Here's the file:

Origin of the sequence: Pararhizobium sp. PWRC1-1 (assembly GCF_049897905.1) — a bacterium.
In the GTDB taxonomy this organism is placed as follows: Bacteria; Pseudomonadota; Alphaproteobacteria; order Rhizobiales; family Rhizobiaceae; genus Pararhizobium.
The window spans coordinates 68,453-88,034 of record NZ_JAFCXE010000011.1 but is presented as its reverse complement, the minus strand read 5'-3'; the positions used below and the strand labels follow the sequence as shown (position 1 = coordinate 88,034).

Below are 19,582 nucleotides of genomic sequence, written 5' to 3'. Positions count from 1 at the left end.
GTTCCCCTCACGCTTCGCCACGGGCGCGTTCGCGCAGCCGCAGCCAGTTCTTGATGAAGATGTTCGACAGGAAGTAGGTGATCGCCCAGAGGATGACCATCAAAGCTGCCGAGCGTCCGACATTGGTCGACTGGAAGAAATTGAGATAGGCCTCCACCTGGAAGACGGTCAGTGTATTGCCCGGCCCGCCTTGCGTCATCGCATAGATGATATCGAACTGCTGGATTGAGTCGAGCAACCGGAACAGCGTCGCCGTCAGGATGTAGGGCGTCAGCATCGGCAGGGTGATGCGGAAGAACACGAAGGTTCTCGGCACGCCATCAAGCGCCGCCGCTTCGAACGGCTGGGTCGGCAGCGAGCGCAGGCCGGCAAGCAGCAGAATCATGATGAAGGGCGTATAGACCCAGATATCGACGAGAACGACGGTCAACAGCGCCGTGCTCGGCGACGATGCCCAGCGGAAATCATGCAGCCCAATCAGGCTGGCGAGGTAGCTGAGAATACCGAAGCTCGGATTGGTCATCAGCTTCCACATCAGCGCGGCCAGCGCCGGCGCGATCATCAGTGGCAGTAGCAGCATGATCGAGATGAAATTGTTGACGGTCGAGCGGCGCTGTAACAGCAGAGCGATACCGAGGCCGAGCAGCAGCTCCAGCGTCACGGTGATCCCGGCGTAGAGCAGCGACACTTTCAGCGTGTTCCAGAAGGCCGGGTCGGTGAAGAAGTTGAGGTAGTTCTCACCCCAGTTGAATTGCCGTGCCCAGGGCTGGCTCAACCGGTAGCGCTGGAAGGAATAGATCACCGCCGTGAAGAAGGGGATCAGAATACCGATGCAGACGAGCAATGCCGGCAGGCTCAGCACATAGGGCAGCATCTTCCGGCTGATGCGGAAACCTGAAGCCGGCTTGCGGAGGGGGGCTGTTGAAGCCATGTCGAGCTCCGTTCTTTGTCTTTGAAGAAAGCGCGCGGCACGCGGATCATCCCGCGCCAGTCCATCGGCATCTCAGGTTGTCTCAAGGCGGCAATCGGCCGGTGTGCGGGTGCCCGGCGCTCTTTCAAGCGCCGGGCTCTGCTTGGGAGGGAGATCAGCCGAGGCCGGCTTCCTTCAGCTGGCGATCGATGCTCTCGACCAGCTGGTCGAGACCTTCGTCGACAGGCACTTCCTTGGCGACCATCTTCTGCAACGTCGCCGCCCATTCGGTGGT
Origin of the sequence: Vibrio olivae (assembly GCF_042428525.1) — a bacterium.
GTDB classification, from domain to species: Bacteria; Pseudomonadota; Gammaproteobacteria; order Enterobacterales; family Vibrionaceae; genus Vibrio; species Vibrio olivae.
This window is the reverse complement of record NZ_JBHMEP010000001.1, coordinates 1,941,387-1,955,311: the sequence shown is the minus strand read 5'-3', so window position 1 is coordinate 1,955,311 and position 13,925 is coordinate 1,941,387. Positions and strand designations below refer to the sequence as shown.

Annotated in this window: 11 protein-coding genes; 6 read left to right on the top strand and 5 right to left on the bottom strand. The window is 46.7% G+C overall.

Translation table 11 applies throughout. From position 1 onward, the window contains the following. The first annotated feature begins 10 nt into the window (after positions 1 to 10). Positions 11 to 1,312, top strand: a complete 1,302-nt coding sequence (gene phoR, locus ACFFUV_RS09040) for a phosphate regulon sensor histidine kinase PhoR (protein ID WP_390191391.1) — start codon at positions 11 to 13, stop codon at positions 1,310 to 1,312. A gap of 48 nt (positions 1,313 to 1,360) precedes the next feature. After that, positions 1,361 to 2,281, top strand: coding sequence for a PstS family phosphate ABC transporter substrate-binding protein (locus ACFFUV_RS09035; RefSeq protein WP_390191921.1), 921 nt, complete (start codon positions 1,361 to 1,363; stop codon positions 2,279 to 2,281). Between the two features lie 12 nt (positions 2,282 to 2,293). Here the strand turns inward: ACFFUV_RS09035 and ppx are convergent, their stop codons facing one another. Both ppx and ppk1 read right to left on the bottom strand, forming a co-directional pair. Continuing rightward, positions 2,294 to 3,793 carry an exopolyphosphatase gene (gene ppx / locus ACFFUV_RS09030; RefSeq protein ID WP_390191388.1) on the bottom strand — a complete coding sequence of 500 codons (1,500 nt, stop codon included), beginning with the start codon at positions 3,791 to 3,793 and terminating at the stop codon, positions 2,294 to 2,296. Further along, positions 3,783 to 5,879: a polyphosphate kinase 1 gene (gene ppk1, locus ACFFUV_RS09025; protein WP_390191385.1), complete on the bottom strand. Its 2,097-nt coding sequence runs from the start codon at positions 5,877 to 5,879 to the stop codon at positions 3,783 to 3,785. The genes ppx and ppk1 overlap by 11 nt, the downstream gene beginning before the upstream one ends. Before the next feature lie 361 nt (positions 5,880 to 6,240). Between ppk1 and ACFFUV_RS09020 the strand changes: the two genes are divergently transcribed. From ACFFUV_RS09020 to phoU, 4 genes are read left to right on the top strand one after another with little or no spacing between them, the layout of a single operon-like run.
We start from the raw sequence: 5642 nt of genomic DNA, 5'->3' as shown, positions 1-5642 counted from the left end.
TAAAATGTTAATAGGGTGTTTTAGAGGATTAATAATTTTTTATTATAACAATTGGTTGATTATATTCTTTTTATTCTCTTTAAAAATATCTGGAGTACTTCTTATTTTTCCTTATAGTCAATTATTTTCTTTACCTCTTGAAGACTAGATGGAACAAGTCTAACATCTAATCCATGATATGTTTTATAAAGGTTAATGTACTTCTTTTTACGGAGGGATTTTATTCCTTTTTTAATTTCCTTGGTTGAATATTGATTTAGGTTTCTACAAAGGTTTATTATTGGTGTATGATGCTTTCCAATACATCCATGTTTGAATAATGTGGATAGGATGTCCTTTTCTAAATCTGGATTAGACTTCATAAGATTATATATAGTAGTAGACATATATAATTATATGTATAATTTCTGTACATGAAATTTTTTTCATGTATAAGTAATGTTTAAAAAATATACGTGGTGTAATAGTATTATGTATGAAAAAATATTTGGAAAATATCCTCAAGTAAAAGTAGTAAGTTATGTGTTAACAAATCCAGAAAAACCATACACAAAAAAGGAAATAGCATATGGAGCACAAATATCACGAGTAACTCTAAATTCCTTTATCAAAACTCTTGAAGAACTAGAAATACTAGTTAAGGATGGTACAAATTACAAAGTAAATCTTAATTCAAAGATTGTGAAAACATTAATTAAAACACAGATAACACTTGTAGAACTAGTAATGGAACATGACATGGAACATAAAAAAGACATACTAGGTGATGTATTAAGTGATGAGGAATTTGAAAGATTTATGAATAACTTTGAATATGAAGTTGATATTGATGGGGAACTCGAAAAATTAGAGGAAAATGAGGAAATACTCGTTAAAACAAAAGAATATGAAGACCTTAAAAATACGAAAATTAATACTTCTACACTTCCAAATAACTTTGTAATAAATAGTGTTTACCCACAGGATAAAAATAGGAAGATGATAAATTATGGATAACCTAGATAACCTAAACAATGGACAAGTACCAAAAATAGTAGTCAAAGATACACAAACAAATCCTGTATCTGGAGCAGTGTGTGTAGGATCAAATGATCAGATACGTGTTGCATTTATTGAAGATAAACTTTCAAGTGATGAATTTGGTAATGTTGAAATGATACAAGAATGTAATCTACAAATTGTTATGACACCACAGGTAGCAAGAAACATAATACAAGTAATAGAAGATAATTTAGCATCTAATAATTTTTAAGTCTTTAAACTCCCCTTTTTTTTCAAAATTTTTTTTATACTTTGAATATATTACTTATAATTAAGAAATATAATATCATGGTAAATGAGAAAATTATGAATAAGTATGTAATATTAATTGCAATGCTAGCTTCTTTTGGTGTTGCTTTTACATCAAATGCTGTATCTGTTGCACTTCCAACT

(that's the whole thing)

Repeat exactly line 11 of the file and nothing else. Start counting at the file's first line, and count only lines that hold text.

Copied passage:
We start from the raw sequence: 5642 nt of genomic DNA, 5'->3' as shown, positions 1-5642 counted from the left end.